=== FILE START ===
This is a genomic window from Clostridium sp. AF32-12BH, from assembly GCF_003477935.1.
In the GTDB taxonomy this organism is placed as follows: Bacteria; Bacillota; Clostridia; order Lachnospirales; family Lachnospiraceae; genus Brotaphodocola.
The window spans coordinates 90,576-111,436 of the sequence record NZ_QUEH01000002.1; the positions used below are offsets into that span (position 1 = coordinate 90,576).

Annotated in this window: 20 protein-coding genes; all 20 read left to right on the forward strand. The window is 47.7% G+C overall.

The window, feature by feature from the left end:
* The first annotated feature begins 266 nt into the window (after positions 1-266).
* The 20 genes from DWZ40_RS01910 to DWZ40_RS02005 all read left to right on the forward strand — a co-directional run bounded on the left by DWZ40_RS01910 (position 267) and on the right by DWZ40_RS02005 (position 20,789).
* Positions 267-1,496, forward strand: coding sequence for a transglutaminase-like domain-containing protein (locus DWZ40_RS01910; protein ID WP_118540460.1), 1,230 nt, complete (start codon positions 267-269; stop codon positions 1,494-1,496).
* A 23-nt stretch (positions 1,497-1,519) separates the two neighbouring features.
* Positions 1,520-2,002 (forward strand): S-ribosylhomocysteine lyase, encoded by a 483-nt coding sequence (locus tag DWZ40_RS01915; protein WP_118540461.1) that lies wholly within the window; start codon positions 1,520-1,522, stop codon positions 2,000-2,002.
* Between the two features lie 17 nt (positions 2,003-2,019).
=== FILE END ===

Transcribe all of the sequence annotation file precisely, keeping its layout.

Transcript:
This is a genomic window from Clostridium sp. AF32-12BH, from assembly GCF_003477935.1.
In the GTDB taxonomy this organism is placed as follows: Bacteria; Bacillota; Clostridia; order Lachnospirales; family Lachnospiraceae; genus Brotaphodocola.
The window spans coordinates 90,576-111,436 of the sequence record NZ_QUEH01000002.1; the positions used below are offsets into that span (position 1 = coordinate 90,576).

Annotated in this window: 20 protein-coding genes; all 20 read left to right on the forward strand. The window is 47.7% G+C overall.

The window, feature by feature from the left end:
* The first annotated feature begins 266 nt into the window (after positions 1-266).
* The 20 genes from DWZ40_RS01910 to DWZ40_RS02005 all read left to right on the forward strand — a co-directional run bounded on the left by DWZ40_RS01910 (position 267) and on the right by DWZ40_RS02005 (position 20,789).
* Positions 267-1,496, forward strand: coding sequence for a transglutaminase-like domain-containing protein (locus DWZ40_RS01910; protein ID WP_118540460.1), 1,230 nt, complete (start codon positions 267-269; stop codon positions 1,494-1,496).
* A 23-nt stretch (positions 1,497-1,519) separates the two neighbouring features.
* Positions 1,520-2,002 (forward strand): S-ribosylhomocysteine lyase, encoded by a 483-nt coding sequence (locus tag DWZ40_RS01915; protein WP_118540461.1) that lies wholly within the window; start codon positions 1,520-1,522, stop codon positions 2,000-2,002.
* Between the two features lie 17 nt (positions 2,003-2,019).